THE TOPIC OF SPORT CONCUSSION IS ONE OF THE MOST DISCUSSED ISSUES IN SPORTS MEDICINE OVER THE PAST FEW YEARS. ALL HEALTH CARE, MEDICAL, AND STRENGTH AND CONDITIONING PROFESSIONALS SHOULD HAVE A SOUND WORKING KNOWLEDGE OF THE DEVELOPMENTS ON THE TOPICS OF SPORTS CONCUSSION BECAUSE IT IS LIKELY THAT ALL PRACTITIONERS MAY ENCOUNTER ATHLETES, BOTH COMPETITIVE AND RECREATIONAL, WITH SYMPTOMS OF CONCUSSION.
Supplemental Digital Content is Available in the Text.
1Department of Health Professions, University of Central Florida, Orlando, Florida;
2Orlando Sports Medicine Group, Inc, Orlando, Florida; and
3University of Central Florida Athletics, University of Central Florida, Orlando, Florida
Conflicts of Interest and Source of Funding: The authors report no conflicts of interest and no source of funding.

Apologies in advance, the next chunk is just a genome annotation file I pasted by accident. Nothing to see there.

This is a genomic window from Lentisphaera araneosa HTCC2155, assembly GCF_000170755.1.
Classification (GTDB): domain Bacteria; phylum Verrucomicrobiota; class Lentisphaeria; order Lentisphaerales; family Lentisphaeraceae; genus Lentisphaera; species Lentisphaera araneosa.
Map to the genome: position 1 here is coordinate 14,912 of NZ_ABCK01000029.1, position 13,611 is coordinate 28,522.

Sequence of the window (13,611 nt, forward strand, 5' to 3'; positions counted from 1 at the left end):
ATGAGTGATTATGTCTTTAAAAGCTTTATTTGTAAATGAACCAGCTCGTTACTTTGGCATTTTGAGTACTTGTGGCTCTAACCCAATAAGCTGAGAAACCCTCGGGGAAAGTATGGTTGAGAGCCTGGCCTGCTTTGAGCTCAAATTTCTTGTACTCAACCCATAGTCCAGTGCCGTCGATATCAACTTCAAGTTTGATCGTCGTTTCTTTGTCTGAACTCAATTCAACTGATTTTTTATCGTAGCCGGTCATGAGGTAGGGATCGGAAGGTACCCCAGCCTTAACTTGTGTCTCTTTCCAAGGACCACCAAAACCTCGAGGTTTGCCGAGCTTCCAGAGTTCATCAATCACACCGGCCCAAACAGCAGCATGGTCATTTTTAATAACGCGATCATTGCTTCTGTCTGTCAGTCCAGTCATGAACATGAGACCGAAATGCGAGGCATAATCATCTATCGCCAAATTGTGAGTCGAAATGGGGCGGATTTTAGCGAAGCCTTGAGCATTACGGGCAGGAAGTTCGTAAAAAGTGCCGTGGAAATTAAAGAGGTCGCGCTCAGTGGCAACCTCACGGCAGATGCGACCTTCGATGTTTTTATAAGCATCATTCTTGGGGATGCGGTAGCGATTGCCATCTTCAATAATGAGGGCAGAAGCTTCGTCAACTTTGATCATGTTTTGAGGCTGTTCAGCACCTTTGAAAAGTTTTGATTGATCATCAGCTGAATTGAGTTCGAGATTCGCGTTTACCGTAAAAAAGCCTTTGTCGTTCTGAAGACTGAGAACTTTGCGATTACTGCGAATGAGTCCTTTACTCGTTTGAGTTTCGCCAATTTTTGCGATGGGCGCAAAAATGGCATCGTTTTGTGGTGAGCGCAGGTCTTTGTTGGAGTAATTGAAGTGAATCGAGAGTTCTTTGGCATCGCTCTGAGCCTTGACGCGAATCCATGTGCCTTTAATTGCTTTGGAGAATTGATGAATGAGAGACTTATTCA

Supplemental digital content is available for this article. Direct URL citations appear in the printed text and are provided in the HTML and PDF versions of this article on the journal's Web site (http://journals.lww.com/nsca-scj).
Patrick S. Pabian is the program director and director of Clinical Education in the Department of Health Professions at the University of Central Florida.
Eric D. Greeno is owner of Orlando Sports Medicine Group, Inc in Orlando, Florida.
Mary Vander Heiden is the director of Sports Medicine and head athletic trainer for football for the University of Central Florida.
William J. Hanney is an assistant professor in the Department of Health Professions at the University of Central Florida.